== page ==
Stegzy's Music Project

A commentary on Stegzy's album collection

Impossible Princess – Kylie Minogue [#616]

Kylie_Minogue_Impossible_PrincessMrs Gnomepants V1.0 is the keeper of this album of which I have a digital rip. Weirdly, and possibly because of you know “internet downloading”, I appear to have a fusion of two versions of this album: the original 1998 CD rip and the 2003 Special Edition.

Of the two versions, it’s the original I prefer, I’m not sure why producers think remixing things is something people want to hear. I mean imagine someone going into the Louvre and remixing the Mona Lisa the making the remix the only version people could see. There would be uproar!

Impossible Princess is a marked divergence from Minogue’s usual pop princess style and, I think at least, is her best work. She has said of the album that she would never do another like it and it is her least favourite. Also, sadly, exposure wise, it didn’t fair as well as other albums, especially in the UK, as its release coincided with the death of Princess Diana, so was renamed Kylie Minogue and release was delayed until the buzz had died down.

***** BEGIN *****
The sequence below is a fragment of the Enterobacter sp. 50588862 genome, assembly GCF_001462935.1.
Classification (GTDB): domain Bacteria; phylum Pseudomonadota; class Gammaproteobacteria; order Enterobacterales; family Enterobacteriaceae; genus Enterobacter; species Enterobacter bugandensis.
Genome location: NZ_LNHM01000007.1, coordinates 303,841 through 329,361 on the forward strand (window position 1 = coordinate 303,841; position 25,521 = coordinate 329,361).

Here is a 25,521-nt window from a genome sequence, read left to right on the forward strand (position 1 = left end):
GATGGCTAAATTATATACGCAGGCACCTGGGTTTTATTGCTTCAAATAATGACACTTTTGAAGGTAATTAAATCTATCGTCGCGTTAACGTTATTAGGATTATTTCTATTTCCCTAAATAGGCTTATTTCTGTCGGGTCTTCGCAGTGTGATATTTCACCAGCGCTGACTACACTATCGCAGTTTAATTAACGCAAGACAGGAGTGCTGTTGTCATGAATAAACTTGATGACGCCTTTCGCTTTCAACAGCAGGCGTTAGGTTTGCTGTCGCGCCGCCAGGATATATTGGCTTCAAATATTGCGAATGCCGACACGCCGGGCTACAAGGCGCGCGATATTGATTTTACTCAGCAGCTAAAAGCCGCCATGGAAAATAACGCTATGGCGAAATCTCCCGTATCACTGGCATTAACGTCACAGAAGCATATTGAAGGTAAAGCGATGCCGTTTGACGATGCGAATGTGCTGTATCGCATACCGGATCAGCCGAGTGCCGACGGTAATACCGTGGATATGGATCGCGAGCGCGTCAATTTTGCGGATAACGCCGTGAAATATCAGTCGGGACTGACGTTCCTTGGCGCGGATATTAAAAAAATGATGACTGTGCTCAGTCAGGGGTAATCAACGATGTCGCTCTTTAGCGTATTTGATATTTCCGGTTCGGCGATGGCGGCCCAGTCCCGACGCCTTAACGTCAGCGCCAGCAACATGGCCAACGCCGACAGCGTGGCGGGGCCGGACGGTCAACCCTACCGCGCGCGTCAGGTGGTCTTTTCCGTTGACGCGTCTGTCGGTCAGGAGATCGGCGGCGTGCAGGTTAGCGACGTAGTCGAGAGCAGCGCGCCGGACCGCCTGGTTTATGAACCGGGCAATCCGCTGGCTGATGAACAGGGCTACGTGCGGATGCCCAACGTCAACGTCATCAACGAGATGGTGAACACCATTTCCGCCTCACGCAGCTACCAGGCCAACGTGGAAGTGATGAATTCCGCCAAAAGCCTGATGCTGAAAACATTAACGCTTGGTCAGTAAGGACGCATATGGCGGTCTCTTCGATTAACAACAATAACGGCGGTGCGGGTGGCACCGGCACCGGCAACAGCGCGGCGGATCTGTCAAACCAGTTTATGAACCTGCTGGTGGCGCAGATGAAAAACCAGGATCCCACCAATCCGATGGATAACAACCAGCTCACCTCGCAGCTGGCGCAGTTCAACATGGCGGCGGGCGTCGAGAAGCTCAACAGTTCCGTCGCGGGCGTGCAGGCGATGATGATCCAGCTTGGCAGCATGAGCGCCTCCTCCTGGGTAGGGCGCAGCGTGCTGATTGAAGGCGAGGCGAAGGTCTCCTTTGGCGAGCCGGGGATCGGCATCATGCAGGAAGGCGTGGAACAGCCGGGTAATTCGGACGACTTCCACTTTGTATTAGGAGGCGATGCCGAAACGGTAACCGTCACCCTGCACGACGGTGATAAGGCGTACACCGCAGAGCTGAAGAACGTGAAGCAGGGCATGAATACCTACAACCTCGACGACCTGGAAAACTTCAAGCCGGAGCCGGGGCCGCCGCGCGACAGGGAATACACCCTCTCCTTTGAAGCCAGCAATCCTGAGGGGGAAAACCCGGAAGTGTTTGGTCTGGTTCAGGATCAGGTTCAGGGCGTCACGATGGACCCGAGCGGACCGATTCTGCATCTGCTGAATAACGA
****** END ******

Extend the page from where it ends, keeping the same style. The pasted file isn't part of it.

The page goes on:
This and Air’s Moon Safari are two albums that define a period where there were a lot of changes in my life every time I hear songs from it, fond memories are invoked of people I’ve not seen in ages and events and activities partook.   It still, even nearly 20 years since its release and about ten years since I last listened to it, sounds amazing.

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Hit Factory: Pete Waterman’s Greatest Hits – Various Artists [#587]

Screen Shot 2017-06-10 at 11.33.40.pngBack in the eighties and nineties, when he wasn’t that wrinkly dude off the talentless shows on a Saturday night, Pete Waterman was a successful record producer. Polluting the airwaves with hideous plastic pop.

Of course, growing up in the eighties meant that hideous plastic pop was de rigour and many of the songs played at family occasions and parties came from the Hit Factory stable. It is difficult to not listen to examples of this music without being transported back in time thirty years to a wedding or school disco, where teenage hormones raged and lessons in social interaction began.

Hit Factory features artists such as Kylie Minogue, Jason Donovan, Mel & Kim, Steps and 2Unlimited. It is truely dreadful. And yet, I believe that everyone’s record collection should contain at least one example of youthfully contemporaneous music. That way our memories persist and from our memories, we learn and develop.  Indeed, many of the artists featured have either returned to obscurity or seen sense and improved without the Stock Aitkin Waterman interference in their art.

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